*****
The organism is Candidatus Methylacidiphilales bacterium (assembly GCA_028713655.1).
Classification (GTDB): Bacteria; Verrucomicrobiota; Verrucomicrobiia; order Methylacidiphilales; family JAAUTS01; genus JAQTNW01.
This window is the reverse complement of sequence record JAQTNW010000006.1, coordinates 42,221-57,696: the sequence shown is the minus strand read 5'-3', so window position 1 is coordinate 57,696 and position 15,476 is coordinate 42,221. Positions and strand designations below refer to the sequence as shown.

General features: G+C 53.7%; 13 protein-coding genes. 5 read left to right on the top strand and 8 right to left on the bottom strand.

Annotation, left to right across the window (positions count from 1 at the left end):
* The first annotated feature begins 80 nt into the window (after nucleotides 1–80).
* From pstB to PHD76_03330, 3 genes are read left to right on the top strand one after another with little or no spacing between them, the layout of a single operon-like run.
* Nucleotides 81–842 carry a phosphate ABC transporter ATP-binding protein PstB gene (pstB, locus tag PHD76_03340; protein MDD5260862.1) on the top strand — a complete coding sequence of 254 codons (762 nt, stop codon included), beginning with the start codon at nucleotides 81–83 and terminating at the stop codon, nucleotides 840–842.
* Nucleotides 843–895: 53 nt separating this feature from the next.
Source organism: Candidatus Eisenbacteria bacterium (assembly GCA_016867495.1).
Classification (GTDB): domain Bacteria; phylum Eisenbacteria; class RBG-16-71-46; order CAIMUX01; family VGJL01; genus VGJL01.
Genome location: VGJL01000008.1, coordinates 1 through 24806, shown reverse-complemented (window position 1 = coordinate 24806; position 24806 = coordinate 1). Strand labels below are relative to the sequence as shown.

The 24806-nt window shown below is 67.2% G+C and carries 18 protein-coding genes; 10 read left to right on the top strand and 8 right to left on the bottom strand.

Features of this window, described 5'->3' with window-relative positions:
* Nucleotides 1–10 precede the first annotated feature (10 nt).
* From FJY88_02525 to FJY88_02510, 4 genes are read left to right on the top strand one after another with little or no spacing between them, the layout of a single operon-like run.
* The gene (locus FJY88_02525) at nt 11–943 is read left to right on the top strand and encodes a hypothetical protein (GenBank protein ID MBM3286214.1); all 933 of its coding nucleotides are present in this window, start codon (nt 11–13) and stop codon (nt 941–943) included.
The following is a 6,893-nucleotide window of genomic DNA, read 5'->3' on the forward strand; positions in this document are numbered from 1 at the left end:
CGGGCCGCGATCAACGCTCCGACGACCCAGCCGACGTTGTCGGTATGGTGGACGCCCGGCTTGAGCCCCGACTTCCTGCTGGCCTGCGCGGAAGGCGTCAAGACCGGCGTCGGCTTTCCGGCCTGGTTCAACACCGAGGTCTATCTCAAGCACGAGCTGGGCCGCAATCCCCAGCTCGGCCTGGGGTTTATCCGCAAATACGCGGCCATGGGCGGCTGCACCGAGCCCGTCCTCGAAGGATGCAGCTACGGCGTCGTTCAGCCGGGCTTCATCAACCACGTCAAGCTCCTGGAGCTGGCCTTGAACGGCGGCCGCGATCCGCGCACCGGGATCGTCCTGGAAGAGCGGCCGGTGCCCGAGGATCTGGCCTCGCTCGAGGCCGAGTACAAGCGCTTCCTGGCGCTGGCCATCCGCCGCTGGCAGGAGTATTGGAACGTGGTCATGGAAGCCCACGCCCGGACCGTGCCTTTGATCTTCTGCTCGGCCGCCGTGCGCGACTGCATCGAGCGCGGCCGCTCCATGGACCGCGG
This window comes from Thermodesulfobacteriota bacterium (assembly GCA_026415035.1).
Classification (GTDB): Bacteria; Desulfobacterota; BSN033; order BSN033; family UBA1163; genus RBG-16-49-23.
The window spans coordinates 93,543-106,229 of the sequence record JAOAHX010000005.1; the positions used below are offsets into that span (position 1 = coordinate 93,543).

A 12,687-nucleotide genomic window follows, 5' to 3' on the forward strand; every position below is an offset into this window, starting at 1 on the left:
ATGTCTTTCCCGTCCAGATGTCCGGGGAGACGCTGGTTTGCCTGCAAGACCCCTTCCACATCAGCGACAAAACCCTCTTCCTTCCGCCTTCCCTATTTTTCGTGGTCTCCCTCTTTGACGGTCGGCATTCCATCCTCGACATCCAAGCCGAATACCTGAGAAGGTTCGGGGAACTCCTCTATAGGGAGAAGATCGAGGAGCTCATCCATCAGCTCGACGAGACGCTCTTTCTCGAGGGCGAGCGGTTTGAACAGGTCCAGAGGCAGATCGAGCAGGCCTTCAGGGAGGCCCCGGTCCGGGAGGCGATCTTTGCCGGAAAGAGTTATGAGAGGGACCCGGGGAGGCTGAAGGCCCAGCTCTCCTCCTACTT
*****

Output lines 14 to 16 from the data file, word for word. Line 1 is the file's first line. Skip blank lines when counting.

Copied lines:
Features of this window, described 5'->3' with window-relative positions:
* Nucleotides 1–10 precede the first annotated feature (10 nt).
* From FJY88_02525 to FJY88_02510, 4 genes are read left to right on the top strand one after another with little or no spacing between them, the layout of a single operon-like run.